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Air ionizing rangehood sanitizes the air while you cook

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May 29, 2012

Snaidero's 'green' rangehood doesn't need any exhaust pipes, opening up new possibilities ...

Snaidero's 'green' rangehood doesn't need any exhaust pipes, opening up new possibilities for kitchen design

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Italian kitchen-maker Snaidero has teamed up with Italian appliance maker Falmec to create an island range hood that boasts air-ionizing technology. Instead of simply acting as an exhaust fan to draw away cooking fumes, the new “green” hood eliminates odors and sanitizes the air in the same way as an air ionizing air purifier.

By applying a bipolar electric field to the flow of air generated by the extractor hood, Snaidero says its new Greenhood attracts volatile organic compounds (VOCs) and neutralizes them by turning them into water and CO2. The rangehood also deactivates viruses, bacteria and allergens by breaking down their external membranes and neutralizes mildew, fungi and spores and tobacco smoke, and eliminates particulates from the air.

Snaidero's 'green' rangehood sanitizes the air using air ionizing technology

Snaidero says the rangehood can be used to sanitize the air even when not cooking, with a sensor embedded in the extractor hood detecting the air quality, which is indicated by a leaf symbol on the unit’s push button panel that will turn from yellow to green as the air quality improves.

But one of the biggest advantages of the Greenhood is that it eliminates the need for exhaust pipes to direct the extracted air outside, as is the case with traditional range hoods. As well as potentially making it cheaper to install in existing buildings and opening up kitchen design possibilities, it means that hot indoor air in summer and air conditioned air in winter isn’t simply funneled outside.

Source: Snaidero

About the Author
Darren Quick Darren's love of technology started in primary school with a Nintendo Game & Watch Donkey Kong (still functioning) and a Commodore VIC 20 computer (not still functioning). In high school he upgraded to a 286 PC, and he's been following Moore's law ever since. This love of technology continued through a number of university courses and crappy jobs until 2008, when his interests found a home at Gizmag.   All articles by Darren Quick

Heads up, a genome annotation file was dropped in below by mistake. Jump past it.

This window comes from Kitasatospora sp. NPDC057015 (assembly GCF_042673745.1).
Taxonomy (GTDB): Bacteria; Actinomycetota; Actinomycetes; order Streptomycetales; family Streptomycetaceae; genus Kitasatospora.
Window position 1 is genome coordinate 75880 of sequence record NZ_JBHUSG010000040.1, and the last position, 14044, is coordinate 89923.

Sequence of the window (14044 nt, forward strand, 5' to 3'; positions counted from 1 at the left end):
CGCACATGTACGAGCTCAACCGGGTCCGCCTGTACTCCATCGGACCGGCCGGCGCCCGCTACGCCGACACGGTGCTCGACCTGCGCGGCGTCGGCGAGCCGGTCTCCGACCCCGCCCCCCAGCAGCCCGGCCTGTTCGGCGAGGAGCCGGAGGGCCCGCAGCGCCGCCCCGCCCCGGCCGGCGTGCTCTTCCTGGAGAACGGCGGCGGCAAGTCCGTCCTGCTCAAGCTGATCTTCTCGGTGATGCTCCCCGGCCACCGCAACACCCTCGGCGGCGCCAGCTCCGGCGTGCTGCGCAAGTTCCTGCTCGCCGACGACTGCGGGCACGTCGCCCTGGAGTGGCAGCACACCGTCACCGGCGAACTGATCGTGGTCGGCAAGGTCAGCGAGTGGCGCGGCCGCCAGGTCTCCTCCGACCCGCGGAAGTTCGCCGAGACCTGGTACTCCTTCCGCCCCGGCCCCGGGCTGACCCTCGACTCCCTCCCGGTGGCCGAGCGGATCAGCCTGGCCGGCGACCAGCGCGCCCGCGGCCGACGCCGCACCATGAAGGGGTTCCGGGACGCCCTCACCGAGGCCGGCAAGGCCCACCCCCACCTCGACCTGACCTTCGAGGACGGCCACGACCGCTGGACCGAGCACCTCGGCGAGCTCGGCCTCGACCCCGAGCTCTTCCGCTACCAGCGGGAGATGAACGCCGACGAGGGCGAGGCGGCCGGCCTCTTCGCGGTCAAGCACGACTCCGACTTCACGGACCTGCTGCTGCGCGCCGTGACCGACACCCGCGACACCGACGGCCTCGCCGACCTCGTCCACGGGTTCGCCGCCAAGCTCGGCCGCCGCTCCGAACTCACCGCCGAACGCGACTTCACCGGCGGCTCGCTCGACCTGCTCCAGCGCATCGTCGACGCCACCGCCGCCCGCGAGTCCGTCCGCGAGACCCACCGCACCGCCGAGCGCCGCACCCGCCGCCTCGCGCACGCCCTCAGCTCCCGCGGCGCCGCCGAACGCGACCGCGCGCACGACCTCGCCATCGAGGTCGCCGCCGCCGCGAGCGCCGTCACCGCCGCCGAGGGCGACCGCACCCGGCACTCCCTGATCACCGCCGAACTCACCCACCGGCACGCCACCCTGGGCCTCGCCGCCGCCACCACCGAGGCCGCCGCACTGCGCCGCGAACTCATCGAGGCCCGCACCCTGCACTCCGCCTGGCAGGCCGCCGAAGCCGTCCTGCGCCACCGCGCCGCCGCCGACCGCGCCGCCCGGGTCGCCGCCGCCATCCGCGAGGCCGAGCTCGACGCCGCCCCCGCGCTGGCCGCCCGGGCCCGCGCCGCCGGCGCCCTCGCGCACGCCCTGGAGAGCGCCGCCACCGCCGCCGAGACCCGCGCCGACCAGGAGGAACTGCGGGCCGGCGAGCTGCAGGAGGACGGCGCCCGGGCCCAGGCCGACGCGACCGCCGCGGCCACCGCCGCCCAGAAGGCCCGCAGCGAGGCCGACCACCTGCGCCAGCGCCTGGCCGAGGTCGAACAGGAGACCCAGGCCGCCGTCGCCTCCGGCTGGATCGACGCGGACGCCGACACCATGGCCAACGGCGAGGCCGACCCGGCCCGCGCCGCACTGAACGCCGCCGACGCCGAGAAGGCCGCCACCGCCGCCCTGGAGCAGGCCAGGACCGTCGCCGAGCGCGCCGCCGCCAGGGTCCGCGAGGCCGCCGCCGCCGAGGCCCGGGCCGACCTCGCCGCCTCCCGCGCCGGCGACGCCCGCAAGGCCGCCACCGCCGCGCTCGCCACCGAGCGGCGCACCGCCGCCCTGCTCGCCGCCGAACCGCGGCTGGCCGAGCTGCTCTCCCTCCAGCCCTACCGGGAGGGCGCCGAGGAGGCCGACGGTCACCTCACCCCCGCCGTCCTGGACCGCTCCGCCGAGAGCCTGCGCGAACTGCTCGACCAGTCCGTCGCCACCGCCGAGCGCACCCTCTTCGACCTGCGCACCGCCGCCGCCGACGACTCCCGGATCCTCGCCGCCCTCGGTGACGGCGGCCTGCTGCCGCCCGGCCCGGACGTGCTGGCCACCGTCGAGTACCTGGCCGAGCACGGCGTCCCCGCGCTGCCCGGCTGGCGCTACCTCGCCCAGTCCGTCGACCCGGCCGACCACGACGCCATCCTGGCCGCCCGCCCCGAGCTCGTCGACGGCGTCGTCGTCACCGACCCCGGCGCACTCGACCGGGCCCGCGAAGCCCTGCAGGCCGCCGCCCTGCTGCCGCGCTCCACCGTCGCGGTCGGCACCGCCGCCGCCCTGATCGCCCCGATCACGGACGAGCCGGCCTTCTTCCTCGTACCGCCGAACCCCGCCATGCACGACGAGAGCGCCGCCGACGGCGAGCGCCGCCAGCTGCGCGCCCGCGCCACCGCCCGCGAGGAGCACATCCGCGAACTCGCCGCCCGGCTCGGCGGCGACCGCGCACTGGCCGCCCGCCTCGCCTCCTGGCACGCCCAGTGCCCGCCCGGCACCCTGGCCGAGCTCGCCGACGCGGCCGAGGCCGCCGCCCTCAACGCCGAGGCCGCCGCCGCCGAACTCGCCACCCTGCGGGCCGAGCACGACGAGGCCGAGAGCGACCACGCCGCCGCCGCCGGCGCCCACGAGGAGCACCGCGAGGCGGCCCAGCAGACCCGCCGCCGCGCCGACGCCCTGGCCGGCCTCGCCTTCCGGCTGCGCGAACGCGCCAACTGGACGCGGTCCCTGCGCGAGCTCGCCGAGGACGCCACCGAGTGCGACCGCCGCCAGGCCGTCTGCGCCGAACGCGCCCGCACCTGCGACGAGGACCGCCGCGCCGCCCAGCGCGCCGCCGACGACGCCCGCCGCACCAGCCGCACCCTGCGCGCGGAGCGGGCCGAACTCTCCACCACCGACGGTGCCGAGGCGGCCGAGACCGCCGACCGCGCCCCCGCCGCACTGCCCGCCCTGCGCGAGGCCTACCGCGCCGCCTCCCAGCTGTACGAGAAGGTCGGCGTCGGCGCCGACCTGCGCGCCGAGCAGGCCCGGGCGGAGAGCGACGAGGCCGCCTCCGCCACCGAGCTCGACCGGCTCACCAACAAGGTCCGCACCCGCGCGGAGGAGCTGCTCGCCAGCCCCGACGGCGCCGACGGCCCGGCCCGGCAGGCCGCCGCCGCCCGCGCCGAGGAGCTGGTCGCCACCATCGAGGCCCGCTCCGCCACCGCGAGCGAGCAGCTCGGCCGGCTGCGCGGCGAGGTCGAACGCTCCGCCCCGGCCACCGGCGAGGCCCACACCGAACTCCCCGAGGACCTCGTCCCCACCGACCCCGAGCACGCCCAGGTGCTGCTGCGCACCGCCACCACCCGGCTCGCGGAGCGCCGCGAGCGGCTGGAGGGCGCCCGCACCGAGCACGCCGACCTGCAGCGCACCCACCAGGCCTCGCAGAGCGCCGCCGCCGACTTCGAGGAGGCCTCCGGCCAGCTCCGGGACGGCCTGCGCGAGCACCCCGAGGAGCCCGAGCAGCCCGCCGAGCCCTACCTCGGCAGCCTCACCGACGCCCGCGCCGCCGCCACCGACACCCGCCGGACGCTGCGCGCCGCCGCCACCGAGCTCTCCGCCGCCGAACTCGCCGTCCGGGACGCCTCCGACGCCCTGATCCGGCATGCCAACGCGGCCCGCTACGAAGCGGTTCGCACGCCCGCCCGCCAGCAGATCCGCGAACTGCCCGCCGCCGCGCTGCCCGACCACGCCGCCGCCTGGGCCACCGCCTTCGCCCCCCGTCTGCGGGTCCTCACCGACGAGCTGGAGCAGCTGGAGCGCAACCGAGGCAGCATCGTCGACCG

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3 Comments

What about condensation in some kitchens. The valuable better air is immediately lost, the system could perhaps do with a an easy to use floor plan which allows you to direct the good air to any room in the house or in all upstairs, rather then a distribution around one area.

Richardf
29th May, 2012 @ 10:58 am PDT

Last I checked years ago, electronic ionizer has a nasty by-product after a year or so of use. They create a lot of ozone. The only ionizers that seem to work are water based. After all, nature does it best when water splashes and creates negative ions.

Nicolas Zart
29th May, 2012 @ 12:36 pm PDT

Years of research and testing have found that a blend of naturally-occurring minerals possessing unique electrical properties; this in turn has created a new product. The technology in Air-ReNu, produces a small electronic field consisting primarily of electrons. These airborne electrons ionize the suspended gases and liquid cation molecules that carry the toxins and odors throughout the room, turning them into anions. Air-ReNu only has to be applied one time and is a permanent solution to managing indoor air quality and eliminating odors.

Zippo
15th December, 2012 @ 07:18 am PST
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